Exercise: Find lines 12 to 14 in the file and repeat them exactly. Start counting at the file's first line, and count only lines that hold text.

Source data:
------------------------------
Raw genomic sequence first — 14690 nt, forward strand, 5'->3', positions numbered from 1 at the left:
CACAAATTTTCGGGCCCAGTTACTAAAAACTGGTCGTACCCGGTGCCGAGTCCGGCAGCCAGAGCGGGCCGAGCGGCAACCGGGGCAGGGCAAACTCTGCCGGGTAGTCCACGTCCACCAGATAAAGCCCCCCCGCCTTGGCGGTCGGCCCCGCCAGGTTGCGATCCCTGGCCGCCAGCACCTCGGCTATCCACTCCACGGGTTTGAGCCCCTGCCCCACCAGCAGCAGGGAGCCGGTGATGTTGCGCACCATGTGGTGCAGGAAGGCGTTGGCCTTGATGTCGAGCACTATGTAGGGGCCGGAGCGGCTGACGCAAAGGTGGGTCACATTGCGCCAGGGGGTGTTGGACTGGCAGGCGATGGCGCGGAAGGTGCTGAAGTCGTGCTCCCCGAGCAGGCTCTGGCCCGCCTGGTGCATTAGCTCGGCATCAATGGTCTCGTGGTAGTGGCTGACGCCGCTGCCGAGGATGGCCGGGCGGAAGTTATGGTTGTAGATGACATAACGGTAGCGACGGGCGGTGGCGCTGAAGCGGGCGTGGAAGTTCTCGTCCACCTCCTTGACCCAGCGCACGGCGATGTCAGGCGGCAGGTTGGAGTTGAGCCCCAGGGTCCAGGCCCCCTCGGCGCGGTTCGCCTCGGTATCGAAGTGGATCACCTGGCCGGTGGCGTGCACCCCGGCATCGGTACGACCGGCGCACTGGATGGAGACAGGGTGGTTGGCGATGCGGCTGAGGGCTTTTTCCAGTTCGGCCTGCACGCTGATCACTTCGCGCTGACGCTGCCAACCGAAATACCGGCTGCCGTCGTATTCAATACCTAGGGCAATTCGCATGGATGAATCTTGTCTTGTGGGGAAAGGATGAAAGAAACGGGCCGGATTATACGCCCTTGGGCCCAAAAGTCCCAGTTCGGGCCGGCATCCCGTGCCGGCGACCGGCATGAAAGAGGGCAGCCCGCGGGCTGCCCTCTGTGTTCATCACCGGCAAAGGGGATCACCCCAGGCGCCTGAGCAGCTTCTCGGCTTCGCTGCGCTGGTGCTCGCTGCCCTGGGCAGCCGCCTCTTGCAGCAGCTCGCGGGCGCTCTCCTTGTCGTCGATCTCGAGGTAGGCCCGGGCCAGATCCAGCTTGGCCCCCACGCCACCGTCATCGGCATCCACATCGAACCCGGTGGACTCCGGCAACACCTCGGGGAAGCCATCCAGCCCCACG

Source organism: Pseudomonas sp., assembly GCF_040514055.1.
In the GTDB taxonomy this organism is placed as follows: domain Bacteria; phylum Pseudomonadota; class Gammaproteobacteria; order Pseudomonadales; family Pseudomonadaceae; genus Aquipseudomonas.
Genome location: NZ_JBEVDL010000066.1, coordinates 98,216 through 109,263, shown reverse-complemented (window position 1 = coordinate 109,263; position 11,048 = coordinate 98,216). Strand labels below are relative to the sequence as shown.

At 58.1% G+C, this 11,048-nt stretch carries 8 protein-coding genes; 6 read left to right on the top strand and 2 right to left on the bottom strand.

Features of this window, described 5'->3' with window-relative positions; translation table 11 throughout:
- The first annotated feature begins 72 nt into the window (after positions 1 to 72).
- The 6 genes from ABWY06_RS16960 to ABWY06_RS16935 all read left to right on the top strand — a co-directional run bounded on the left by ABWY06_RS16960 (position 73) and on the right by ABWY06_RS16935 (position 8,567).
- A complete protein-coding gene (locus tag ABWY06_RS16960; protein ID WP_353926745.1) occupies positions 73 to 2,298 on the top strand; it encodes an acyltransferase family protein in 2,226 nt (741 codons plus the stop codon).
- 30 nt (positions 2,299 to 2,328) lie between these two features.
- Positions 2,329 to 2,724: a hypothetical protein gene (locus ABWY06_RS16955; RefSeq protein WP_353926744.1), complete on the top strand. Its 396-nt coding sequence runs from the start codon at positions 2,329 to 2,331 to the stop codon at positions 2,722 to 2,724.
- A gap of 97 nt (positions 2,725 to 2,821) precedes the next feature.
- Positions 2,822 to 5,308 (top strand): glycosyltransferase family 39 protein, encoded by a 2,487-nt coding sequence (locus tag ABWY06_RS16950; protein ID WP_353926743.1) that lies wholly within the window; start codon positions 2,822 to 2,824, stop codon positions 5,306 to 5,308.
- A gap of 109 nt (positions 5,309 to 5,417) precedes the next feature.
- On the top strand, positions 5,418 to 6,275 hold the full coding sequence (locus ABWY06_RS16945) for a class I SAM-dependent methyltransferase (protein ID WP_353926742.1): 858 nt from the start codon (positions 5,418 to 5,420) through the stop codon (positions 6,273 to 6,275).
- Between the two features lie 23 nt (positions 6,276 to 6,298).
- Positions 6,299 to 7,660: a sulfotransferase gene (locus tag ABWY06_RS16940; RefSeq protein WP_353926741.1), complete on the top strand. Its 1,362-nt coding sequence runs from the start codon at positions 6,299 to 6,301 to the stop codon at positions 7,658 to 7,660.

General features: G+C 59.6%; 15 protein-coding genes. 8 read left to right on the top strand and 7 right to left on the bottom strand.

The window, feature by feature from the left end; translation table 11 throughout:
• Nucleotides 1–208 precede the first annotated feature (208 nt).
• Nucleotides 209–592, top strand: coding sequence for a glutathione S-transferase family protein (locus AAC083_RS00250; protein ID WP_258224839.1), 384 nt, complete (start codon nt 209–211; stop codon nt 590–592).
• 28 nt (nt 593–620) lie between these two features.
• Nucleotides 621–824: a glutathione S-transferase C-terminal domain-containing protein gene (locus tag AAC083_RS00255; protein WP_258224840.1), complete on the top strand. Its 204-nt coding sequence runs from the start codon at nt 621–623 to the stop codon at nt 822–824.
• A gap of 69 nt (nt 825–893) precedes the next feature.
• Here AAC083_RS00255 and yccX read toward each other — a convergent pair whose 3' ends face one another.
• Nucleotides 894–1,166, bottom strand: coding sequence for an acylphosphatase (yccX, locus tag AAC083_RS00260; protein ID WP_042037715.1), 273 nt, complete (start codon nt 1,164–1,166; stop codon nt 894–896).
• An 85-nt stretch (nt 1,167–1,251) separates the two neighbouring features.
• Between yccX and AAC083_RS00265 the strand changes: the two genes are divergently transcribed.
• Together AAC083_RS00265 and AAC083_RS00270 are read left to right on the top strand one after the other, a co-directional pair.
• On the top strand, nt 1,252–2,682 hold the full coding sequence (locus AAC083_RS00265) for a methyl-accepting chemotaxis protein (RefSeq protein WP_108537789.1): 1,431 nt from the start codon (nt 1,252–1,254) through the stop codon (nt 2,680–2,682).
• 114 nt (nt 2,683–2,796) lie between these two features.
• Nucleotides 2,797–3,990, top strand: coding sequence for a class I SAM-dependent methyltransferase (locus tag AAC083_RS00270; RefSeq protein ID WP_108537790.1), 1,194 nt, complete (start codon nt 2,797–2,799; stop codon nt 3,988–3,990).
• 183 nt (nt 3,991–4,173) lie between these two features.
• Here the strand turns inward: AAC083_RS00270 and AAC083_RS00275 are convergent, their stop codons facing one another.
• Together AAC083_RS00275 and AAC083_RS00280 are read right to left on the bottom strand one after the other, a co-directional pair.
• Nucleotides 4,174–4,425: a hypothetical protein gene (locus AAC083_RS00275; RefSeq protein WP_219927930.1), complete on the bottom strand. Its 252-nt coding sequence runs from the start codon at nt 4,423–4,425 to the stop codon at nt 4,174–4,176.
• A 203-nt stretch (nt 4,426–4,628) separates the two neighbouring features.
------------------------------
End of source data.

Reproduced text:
- Positions 2,329 to 2,724: a hypothetical protein gene (locus ABWY06_RS16955; RefSeq protein WP_353926744.1), complete on the top strand. Its 396-nt coding sequence runs from the start codon at positions 2,329 to 2,331 to the stop codon at positions 2,722 to 2,724.
- A gap of 97 nt (positions 2,725 to 2,821) precedes the next feature.
- Positions 2,822 to 5,308 (top strand): glycosyltransferase family 39 protein, encoded by a 2,487-nt coding sequence (locus tag ABWY06_RS16950; protein ID WP_353926743.1) that lies wholly within the window; start codon positions 2,822 to 2,824, stop codon positions 5,306 to 5,308.